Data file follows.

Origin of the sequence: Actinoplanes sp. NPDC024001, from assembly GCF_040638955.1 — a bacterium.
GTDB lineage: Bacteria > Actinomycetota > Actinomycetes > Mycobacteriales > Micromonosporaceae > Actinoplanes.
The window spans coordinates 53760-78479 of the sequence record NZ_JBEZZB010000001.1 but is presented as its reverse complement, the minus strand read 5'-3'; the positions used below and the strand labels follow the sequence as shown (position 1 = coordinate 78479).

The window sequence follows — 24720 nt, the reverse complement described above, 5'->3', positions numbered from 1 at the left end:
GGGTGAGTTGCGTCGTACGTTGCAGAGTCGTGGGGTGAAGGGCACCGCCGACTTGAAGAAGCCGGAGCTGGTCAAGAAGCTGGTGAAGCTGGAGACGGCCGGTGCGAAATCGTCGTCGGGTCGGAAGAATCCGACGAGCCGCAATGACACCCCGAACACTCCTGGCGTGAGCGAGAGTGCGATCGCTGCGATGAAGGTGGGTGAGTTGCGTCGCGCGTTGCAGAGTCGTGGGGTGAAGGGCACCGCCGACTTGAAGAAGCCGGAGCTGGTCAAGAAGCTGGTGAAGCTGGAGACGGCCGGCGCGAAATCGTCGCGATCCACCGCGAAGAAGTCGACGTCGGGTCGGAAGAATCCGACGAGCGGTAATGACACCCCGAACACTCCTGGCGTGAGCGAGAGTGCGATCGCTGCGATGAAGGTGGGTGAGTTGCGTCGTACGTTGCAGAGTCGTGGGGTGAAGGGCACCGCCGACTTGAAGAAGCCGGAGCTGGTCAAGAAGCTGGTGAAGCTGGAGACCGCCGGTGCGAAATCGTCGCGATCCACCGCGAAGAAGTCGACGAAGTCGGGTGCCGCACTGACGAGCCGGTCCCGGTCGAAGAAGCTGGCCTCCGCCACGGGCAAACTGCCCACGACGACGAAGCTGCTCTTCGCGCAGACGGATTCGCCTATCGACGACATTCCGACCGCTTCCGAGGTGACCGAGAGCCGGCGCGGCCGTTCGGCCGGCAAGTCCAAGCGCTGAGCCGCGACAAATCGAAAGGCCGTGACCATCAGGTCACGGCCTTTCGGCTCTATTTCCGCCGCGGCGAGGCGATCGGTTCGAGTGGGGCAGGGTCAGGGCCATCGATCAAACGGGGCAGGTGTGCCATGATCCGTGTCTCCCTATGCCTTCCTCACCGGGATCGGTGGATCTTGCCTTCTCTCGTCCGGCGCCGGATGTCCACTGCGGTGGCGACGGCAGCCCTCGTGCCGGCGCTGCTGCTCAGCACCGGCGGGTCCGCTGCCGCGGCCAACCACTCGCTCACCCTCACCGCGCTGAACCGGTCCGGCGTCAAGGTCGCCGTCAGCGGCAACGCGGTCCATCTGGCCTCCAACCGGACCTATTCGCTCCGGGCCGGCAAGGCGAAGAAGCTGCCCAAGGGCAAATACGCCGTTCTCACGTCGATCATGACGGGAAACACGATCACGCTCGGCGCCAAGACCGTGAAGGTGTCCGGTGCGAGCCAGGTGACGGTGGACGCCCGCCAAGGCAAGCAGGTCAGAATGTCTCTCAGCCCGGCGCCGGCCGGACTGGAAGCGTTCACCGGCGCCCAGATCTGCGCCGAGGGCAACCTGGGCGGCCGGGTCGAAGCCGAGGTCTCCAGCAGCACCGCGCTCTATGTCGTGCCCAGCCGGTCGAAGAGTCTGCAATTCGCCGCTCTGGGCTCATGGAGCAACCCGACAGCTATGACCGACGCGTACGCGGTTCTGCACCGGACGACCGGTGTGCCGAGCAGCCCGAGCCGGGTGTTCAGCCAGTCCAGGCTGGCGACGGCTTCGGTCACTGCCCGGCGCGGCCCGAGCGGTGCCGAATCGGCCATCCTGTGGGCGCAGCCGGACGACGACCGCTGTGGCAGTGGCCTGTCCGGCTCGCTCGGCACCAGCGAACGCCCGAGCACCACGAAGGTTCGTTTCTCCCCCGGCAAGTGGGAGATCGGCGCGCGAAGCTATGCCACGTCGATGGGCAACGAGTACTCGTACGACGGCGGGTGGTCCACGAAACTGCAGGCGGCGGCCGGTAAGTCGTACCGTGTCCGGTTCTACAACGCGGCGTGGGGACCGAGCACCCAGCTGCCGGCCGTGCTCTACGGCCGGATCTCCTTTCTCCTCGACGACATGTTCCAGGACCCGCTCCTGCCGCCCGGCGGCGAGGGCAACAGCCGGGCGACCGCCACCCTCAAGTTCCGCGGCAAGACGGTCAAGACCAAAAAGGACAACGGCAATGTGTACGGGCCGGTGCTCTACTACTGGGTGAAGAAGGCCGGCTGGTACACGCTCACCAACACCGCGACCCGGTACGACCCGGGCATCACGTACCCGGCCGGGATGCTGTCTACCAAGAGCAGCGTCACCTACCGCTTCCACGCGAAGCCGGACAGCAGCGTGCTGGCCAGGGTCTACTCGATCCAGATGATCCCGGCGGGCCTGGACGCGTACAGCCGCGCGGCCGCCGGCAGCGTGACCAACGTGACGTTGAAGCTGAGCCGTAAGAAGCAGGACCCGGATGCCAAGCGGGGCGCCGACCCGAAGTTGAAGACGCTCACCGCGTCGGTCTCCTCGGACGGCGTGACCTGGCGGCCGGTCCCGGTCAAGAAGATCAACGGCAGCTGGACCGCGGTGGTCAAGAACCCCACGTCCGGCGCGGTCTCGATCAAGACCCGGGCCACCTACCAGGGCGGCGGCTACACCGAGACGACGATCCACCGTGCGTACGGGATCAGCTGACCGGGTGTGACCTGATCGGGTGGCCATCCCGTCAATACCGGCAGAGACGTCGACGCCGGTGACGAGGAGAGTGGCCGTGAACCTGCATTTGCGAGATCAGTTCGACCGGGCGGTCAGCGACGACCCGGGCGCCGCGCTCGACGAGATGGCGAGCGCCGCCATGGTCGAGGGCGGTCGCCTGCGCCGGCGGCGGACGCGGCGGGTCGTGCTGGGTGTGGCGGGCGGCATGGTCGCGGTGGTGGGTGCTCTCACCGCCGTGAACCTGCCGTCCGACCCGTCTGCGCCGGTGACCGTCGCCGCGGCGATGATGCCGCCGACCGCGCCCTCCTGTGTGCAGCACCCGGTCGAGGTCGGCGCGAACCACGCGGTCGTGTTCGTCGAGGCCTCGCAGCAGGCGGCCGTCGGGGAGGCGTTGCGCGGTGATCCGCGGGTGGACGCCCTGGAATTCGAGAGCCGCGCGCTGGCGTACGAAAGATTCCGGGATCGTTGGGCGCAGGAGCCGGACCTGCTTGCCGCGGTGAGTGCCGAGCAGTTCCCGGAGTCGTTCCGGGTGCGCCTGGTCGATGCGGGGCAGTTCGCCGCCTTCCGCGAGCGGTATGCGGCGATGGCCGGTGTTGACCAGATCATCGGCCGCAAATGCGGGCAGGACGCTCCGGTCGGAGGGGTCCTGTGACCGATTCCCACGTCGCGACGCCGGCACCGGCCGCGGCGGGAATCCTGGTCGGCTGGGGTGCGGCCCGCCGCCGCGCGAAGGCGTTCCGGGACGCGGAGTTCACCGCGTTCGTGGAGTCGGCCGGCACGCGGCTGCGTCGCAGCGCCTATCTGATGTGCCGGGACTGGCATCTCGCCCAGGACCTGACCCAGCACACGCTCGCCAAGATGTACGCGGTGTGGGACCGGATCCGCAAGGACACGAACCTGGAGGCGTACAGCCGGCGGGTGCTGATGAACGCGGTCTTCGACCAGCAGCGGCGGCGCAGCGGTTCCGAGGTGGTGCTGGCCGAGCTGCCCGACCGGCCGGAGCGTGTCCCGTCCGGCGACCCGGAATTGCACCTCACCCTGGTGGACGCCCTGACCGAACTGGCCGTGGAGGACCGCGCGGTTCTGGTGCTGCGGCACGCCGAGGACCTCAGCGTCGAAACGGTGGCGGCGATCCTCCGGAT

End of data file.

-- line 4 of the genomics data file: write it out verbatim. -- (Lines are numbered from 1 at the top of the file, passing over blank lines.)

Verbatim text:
The window sequence follows — 24720 nt, the reverse complement described above, 5'->3', positions numbered from 1 at the left end: